Homemade yogurt was the first traditional “real” food I ever made. It seemed easy to do and didn’t need any special equipment or tools.
I didn’t even buy a special yogurt starter culture.
Since March or April 2010 I’ve made probably 60 batches of yogurt a half-gallon at a time. I’ve only had one batch that did not culture. That’s a 99% success rate – not too bad.
Before I share techniques here are a few notes of mention:
In order for yogurt your yogurt culture to grow it needs temperatures between 110 & 115-degrees.
There are few different thoughts on heating your milk. If your goal is to make raw milk yogurt you may not want to heat your milk past the 110-115 needed for the culture to grow.
Others recommend heating your milk to 175 and holding it there about 10 minutes before letting it cool to growing temperature. Doing this to raw milk will most likely kill the enzymes however the milk is still not a superheated, denatured product like pasteurized and homogenized milk.
I have never bought a actual “starter” culture although I know you can. I just used some store bought plain or vanilla yogurt to get started. Then, before I ran out of yogurt I’d use the last of my batch as starter for the new batch.
It’s good to let your starter come to room temperature before adding to the milk so that it doesn’t cool down the milk too much.
I do not add sweetener of any kind to my batch or my finished product. Any sweetener is added only when we are ready to eat it. Mostly, we use maple syrup to sweeten our yogurt sundaes.
Types of Milk
It has been my experience that whole pasteurized and homogenized milk makes thicker yogurt than raw milk. I don’t know why that is. I know too the higher the fat content the thicker the yogurt will be. Goat milk, for example, makes a thicker yogurt than cow milk.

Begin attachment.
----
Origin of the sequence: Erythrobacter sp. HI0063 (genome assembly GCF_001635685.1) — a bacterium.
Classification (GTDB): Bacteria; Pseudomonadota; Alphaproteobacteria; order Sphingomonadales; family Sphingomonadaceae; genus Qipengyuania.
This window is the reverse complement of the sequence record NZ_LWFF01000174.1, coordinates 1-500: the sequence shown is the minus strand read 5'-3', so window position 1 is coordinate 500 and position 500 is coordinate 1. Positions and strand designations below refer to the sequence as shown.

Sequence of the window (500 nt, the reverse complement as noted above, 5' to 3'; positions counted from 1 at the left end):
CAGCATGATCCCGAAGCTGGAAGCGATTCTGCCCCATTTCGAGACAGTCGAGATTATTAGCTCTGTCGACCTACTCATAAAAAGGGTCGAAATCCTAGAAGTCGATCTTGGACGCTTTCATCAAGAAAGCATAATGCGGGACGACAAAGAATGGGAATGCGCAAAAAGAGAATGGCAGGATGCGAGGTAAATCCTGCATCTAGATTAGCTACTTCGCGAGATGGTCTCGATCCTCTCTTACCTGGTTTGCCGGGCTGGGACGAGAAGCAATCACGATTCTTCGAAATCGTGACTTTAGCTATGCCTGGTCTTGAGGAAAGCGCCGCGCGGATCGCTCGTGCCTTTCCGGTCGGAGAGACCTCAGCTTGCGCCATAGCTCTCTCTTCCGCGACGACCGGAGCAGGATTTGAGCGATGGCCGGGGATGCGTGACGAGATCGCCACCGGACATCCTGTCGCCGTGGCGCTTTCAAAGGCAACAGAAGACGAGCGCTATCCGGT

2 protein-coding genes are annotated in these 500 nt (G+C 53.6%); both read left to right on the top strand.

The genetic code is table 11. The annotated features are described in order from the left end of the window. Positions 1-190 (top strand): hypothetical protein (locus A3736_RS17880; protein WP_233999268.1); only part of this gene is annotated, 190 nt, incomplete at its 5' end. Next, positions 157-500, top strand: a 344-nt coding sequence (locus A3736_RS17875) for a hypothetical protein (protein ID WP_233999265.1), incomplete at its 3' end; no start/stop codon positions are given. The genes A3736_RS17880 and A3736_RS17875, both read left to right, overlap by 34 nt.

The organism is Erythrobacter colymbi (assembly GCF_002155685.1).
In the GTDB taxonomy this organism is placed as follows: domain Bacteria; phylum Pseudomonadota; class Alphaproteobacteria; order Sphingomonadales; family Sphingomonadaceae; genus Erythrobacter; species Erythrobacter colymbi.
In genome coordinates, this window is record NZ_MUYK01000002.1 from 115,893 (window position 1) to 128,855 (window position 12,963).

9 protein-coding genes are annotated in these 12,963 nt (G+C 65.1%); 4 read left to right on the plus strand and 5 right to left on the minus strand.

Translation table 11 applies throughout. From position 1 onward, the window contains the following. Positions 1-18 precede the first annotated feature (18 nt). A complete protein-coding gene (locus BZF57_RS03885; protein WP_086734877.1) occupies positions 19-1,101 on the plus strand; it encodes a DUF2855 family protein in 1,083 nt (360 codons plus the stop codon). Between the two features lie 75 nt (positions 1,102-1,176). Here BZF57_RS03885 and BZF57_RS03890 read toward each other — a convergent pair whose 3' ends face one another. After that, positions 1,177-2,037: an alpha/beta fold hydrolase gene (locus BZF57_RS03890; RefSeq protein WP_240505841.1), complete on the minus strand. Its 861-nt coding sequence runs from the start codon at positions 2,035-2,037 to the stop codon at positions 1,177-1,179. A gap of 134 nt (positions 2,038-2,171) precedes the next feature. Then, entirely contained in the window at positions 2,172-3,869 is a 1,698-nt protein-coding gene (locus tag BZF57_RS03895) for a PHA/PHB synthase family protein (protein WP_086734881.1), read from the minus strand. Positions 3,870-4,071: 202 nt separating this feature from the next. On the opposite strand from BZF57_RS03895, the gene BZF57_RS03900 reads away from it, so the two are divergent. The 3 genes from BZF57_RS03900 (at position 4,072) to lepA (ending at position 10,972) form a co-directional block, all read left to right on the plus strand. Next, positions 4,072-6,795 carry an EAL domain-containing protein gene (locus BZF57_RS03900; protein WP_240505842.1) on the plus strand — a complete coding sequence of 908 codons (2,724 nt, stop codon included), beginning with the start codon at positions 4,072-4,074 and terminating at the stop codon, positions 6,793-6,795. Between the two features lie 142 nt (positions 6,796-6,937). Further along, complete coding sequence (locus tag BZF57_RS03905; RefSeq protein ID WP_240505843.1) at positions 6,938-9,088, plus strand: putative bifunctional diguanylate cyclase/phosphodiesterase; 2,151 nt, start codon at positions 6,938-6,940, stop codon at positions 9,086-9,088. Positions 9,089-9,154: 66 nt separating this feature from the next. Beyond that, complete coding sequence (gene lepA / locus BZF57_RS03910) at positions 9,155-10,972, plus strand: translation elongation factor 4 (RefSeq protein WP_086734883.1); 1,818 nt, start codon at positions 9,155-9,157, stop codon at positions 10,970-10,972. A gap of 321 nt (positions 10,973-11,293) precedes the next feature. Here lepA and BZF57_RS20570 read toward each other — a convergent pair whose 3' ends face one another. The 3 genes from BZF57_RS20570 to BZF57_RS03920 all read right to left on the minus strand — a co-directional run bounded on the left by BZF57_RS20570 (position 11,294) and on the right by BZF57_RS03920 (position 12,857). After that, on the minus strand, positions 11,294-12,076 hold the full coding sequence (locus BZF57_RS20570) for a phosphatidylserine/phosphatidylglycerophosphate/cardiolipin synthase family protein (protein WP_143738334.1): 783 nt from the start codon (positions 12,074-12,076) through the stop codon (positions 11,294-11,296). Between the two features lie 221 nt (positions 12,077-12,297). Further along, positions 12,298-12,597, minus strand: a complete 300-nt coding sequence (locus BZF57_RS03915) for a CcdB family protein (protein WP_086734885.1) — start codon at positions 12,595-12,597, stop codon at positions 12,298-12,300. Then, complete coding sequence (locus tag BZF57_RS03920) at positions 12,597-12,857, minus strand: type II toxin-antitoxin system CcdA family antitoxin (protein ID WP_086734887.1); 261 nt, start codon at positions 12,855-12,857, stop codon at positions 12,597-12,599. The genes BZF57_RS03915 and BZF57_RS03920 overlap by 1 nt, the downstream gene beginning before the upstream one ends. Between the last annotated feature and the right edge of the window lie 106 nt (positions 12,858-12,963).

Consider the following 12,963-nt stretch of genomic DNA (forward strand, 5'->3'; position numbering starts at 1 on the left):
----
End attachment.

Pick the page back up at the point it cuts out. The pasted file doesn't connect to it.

Time to Culture
Your culture can take as little as 5 hours or as many as 24 hours to culture. I leave my sit between 8 to 10 hours making it before I go to bed or before I head to work.
And now the fun part!
The Basics of Making Homemade Yogurt
1/2 gallon cow or goat milk
6 ounces yogurt starter or purchased starter culture
Heat milk to 110-degrees F. Remove from heat and add starter culture stirring thoroughly.
Next, pick the method that works best for you
Methods for Making Homemade Yogurt
Pot and Pan Method
Plug in a heating pad on high and place on a towel on a flat surface. Cover with another towel. Now, with a lid on your pot, place pot with warm milk and culture on the heating pad and cover with another towel.
Yogurt culture does not like to be disturb or shaken as it grows so do your best to let it be at least 5 hours. Then, feel free to check it out for thickness and sourness.
Now, using a funnel fill your jar or jars with yogurt and refrigerate immediately. Allow yogurt to remain undisturbed for a few hours before enjoying. I used a half gallon jar and a canning funnel which made it really easy.
This is the method I used for the first two years I made yogurt and I had only one batch not culture.
Electric Roaster Method
Set your electric roaster to about 140-degrees F and fill with about 1 inch of water.
After you remove from the stove, pour milk and starter mixture into quart mason jars (or old glass jars with lids) and place in the roaster.
Cover but leave the lid of the roaster slightly ajar.
Again, let it sit at least 5 hours.
I just tried homemade yogurt like this for the first time and after about 10 hours it was done. I did it overnight.
Also, my roaster’s lowest temperature indicator is 150 so I just set it slightly below that.
Pour your milk and starter into jars as with the roaster method but sit them inside a cooler. Place a warmed towel around them and close the lid. Any insulated cooler with a lid would do.
Let it sit overnight and you’ll have yogurt.
I haven’t tried this but a reader mentioned it so I thought I’d pass it along.
Have you ever made homemade yogurt?